A garden was recorded at Dunrobin by c.1600 and a designed landscape is shown on General Roy's map of 1750. The informal parkland landscape was extended between 1829 and c.1860 but the designer is unknown. The formal gardens were laid out in the mid 19th century and incorporate some features designed by Sir Charles Barry.
Dunrobin was founded in 1275 and is one of the oldest inhabited houses in Scotland. In the early 16th century, Elizabeth Sutherland succeeded her brother, the 9th Earl, as Countess in her own right. She married Adam Gordon of Aboyne. In c.1600 the 12th Earl's son, Sir Richard Gordon, a noted historian, described Dunrobin as 'a house well seated upon a mote hard by the sea, with fair orchards, where there be pleasant gardens planted with all kinds of froots, hearbs and floors used in this kingdom, and abundance of good saphron and rosemarie, the froot being excellent and cheeflie the pears and cherries.' The summerhouse was designed in 1732 for William, Lord Strathnaver, who succeeded as 17th Earl in 1733.
Dunrobin was captured briefly by Prince Charles Edward's troops during the Jacobite uprising. The 18th Lord and Lady Sutherland died in 1766 leaving a young daughter, Elizabeth, whose succession was contested in the House of Lords, but it was decided in her favour in 1771. In 1785, she married Viscount Trentham (later appointed as British Ambassador to Paris) who succeeded as Earl Gower and Marquess of Stafford and was created 1st Duke of Sutherland in 1833 for his support of the Reform Bill. Lady Elizabeth became known as the Duchess-Countess. In c.1807, the Duke and Duchess commenced the agricultural improvements on the Sutherland estates which led to the unpopular Highland clearances.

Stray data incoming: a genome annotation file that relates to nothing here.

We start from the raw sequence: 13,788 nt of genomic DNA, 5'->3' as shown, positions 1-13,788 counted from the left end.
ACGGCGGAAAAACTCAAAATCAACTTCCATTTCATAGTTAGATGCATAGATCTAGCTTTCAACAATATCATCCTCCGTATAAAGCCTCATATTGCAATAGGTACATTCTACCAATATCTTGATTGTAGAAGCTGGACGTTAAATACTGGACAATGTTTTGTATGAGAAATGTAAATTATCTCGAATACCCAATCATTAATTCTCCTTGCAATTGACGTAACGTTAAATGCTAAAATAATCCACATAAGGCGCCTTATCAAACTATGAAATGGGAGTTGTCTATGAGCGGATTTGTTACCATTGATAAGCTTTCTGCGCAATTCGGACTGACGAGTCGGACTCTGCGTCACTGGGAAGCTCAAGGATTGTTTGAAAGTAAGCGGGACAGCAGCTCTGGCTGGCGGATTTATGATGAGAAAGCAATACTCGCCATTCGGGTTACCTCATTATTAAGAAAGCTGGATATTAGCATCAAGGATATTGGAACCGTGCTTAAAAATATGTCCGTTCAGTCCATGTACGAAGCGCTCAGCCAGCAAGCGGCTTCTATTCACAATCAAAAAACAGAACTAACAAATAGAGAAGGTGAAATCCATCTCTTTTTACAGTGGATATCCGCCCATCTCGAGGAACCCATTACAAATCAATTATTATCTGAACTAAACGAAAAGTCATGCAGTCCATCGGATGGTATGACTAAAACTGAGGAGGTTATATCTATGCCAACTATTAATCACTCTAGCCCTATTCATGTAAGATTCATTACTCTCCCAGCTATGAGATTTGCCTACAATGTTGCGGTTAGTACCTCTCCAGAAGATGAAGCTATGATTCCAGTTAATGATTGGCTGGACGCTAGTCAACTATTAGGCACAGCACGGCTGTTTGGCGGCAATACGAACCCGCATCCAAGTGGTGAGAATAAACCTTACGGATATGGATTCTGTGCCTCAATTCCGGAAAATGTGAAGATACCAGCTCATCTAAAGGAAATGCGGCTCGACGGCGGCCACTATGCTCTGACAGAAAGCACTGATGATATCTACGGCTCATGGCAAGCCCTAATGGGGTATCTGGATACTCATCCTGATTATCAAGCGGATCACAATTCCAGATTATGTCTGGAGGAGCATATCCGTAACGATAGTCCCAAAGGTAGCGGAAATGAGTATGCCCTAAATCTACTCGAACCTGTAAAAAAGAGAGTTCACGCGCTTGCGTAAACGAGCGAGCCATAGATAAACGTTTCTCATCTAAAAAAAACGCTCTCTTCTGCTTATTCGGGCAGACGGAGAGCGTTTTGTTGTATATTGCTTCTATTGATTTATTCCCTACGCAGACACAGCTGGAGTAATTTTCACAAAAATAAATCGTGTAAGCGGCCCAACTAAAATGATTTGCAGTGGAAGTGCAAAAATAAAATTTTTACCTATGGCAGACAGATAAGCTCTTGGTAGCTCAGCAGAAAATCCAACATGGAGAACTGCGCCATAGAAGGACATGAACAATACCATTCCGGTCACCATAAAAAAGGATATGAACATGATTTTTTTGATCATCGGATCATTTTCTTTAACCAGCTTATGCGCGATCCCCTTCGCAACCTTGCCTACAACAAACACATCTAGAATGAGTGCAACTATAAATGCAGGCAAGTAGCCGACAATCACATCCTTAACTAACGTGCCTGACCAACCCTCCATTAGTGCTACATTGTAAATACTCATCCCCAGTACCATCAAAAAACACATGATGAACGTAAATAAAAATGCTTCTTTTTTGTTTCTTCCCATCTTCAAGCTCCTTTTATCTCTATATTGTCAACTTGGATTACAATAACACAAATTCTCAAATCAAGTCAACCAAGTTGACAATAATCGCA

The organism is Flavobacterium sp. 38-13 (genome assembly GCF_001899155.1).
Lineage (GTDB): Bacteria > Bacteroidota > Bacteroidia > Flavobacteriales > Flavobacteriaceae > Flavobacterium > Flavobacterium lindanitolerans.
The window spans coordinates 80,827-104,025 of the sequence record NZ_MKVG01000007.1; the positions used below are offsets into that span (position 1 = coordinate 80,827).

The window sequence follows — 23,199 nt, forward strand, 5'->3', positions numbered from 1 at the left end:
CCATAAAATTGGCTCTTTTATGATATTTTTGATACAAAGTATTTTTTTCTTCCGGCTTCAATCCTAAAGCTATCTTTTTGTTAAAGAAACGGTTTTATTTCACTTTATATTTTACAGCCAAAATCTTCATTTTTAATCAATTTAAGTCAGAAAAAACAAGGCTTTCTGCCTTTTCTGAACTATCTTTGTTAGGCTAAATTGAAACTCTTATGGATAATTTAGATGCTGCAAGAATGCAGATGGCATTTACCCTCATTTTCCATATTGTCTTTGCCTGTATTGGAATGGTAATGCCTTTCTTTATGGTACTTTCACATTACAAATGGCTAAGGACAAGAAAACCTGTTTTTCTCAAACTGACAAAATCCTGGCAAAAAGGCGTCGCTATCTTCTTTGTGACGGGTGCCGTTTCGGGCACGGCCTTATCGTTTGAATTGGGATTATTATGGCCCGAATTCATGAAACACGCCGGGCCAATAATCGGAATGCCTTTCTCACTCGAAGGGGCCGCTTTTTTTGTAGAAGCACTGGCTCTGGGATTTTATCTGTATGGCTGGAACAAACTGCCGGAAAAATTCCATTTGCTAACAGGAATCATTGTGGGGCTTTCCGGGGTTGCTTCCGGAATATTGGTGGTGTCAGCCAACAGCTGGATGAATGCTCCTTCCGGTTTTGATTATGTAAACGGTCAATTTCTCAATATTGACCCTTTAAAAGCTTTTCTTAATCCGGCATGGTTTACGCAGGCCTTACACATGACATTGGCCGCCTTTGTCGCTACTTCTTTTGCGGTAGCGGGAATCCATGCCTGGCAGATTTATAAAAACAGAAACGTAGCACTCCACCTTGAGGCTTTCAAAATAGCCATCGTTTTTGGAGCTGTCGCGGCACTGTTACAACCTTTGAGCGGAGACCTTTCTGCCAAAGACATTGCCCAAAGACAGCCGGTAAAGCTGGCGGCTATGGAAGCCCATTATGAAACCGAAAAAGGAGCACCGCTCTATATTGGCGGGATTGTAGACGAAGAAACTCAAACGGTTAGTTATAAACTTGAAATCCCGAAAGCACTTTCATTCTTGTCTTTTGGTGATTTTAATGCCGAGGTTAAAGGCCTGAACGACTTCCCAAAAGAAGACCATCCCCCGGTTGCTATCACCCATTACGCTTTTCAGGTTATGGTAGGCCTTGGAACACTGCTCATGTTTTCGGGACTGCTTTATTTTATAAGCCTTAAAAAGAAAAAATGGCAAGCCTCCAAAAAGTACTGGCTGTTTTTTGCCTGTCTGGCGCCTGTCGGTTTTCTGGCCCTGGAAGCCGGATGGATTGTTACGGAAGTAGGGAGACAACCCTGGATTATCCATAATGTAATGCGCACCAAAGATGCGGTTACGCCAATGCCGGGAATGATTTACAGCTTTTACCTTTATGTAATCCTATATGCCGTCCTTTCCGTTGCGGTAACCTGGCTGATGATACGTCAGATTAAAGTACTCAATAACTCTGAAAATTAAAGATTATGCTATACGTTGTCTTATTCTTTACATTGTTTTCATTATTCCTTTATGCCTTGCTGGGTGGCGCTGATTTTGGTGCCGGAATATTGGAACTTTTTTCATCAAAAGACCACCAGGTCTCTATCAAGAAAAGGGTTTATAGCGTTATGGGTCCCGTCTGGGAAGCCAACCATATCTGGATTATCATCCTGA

Most of the improvements to the Castle and within the policies were undertaken for the 2nd Duke and his Duchess, Harriet, who commissioned Sir Charles Barry, architect of the Houses of Parliament, to make additions to the Castle in 1845 and to provide a Royal Suite for the visit of Queen Victoria. The Castle was improved in the Scottish Baronial style, and formal gardens, including a rose garden, were laid out at this time.
The 3rd Duke succeeded in 1861 and continued the improvements to the estates, reclaiming land, building new roads and supporting the construction of the northern railways. He was Western Europe's largest landowner. The 4th Duke's wife, Millicent, was also a great improver on their several estates, and started a technical school for boys in Golspie. She was a great social and political hostess of the late Victorian/Edwardian era, particularly at Stafford House in London, later sold by the 4th Duke, but which remains as Lancaster House today.
During World War I, Dunrobin was used as an auxiliary naval hospital, while the Duchess was herself running a field hospital in France. Fire broke out in the Castle and destroyed part of it. After the war Sir Robert Lorimer was commissioned to carry out the repairs and alterations. The most notable external changes are to the two towers and several turrets.
After the 5th Duke's death in 1966, the Dukedom passed to a descendant of the 2nd son of the 1st Duke and the Duchess-Countess; the 6th Duke of Sutherland lives at Mertoun in Borders Region. The Earldom passed to the 5th Duke's niece, Mrs Elizabeth Janson, who is Countess of Sutherland in her own right. From 1965 - 1972 Dunrobin Castle was run as a non profit-making school. It has been open to the public since 1973 and a flat is kept for the Countess's use. From 1984-87 proposals have been under discussion for leasing part of the Castle and an area of the grounds to a Swiss holiday development company.